In times of crisis, the free market typically takes over to fill needs quickly and efficiently. Now, thanks to Coronavirus, schools in America are in a crisis about how to educate students this fall. Individuals are the best judges of their own self-interests, and none more so than parents of school-age children.
Parents of children not returning to school this fall are banding together and forming Pandemic Pods, explains Francis Menton in the Manhattan Contrarian. Essentially these parents are hiring private tutors for in-person learning for small groups of students.
In the space of only a few months, multiple beautifully crafted websites have sprung up to help connect families with tutors and teachers, organized by location, age group, and learning needs. See examples here and here. The free-market is an amazing thing: it fills needs quickly and efficiently to the benefit of all.
Relocate Funds for People In Need
Low-income families are feeling left out because local governments are refusing to reallocate funds for people deemed to be “in need.”
During this pandemic, public schools have failed to innovate quickly and adjust to changing circumstances; they have offered no alternatives or options to problematic distance learning; they have let their communities down, most significantly minority and low-income families. Let’s place the blame for this mess exactly where it belongs: squarely on the shoulders of unions and the governments that do their bidding.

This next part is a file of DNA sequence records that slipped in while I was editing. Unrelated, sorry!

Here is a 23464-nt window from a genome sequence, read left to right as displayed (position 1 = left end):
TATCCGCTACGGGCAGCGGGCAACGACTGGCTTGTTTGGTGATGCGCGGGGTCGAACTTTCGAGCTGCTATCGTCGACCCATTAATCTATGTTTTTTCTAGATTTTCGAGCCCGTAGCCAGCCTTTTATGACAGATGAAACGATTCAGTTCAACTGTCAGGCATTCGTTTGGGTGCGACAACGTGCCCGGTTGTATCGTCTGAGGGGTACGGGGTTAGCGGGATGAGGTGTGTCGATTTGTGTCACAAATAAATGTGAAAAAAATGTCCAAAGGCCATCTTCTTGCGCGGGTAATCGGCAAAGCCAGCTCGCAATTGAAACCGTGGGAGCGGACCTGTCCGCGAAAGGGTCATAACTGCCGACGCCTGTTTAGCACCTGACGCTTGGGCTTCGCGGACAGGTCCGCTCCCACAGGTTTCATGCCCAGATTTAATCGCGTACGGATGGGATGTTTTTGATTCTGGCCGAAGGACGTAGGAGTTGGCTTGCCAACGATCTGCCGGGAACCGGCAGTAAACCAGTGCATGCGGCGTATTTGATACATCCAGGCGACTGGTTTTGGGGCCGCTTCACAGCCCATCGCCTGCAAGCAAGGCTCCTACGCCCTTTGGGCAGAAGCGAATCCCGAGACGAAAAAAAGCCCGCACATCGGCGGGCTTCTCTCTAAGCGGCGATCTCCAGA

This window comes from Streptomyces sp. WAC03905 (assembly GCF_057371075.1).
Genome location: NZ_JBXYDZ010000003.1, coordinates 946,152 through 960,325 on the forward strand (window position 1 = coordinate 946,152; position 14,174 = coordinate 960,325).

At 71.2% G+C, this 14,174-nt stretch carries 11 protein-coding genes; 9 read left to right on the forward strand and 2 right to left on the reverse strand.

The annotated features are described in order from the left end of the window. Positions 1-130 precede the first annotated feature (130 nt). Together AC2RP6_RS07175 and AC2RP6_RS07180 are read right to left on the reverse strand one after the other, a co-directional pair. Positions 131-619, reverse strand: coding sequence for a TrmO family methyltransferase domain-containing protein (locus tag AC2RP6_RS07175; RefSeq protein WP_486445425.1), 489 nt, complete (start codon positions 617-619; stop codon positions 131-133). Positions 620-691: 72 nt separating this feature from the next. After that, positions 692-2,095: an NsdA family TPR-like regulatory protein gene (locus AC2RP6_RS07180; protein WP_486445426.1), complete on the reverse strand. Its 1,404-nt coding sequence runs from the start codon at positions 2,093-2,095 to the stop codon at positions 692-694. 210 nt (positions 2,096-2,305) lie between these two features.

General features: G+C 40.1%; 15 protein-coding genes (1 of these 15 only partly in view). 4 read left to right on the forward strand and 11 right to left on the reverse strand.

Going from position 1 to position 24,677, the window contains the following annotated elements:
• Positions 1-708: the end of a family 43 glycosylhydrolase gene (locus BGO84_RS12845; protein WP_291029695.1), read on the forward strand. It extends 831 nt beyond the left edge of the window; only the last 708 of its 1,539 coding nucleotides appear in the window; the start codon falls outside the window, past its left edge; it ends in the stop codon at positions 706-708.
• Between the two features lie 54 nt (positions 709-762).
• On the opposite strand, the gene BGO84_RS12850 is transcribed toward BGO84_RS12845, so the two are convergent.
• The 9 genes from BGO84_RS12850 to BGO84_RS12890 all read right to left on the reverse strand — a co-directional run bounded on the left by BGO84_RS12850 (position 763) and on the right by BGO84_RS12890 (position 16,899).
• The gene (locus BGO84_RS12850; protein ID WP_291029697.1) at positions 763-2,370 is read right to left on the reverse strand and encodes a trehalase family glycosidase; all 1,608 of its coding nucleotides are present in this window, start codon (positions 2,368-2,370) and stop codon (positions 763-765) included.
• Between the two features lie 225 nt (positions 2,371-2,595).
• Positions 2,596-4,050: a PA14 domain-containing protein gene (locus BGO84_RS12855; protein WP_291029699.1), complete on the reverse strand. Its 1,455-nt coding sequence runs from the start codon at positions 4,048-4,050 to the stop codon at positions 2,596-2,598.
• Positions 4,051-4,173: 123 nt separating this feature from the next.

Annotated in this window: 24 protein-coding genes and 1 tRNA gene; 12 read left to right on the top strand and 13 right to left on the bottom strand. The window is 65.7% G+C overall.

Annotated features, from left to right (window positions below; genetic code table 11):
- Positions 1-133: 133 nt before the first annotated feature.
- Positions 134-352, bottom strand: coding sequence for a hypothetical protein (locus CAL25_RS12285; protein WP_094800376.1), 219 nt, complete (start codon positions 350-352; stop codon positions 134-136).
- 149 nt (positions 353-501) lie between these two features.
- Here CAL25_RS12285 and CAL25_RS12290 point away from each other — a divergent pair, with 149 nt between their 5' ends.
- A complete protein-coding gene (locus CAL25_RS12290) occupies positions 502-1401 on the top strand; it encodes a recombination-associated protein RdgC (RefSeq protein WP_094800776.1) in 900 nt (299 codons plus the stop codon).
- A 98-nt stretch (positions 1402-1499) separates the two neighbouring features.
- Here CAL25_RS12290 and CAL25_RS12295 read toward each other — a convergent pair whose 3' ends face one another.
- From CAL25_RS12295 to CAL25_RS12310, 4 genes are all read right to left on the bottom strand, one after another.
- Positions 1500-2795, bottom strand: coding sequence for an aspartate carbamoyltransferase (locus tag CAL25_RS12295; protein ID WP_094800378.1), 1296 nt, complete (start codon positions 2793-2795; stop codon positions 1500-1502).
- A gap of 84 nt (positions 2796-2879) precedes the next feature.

Low-Income Families Left Out in the Cold
Meanwhile, a low-income mother in Philadelphia, Dieynaba Diaw, can feel the injustice. She believes pods are a nice idea but adds: “that wouldn’t be an option for me. I couldn’t afford it.”
Dieynaba, that’s where you’re wrong! In 2016-2017, the Philadelphia district schools spent a “colossal” $24,597 per student. Assuming Dieynaba has a child in the public school system, her child has already been deemed entitled to $24,597 of education. Suffice to say, the public funds exist. They already exist for people exactly like Dieynaba Diaw, who now feels left behind.
Governments and Unions Withholding Funds
Instead of giving her that money to determine the best use for it, governments and unions are withholding both the funds and the schooling. They are leaving the very people they claim to want to help the most — low-income families — out in the cold.
The Latest Inequality Trope
Mr. Menton predicted last month that that market answers to the problems facing parents would likely be “disparaged as another example of privilege in action.” And sadly, as he writes, “he was right.”
Various media outlets promptly began railing against the Pods as a new marker of inequality and injustice. From the Washington Post: Private ‘School Pods’ are Coming. They’ll Worsen Inequality. From NPR: ‘Pandemic Pods’ Raise Concerns About Equity. From Barrons: Pandemic Pods Will Make the Inequality in American Schools Even Worse. For NPR, Anya Kamenetz says, “here we are in the midst of a national conversation about racial equity and a group of families who have relative privilege are busily constructing solutions for their own kids that leave everyone else behind.” [My emphasis]. Nowhere in NPR’s report is it mentioned that if poor and minority children are getting left behind by school closures, it is the fault of the schools and teachers unions.
Somehow they manage to place the blame solely on parents who are just trying to do what’s best for their own children.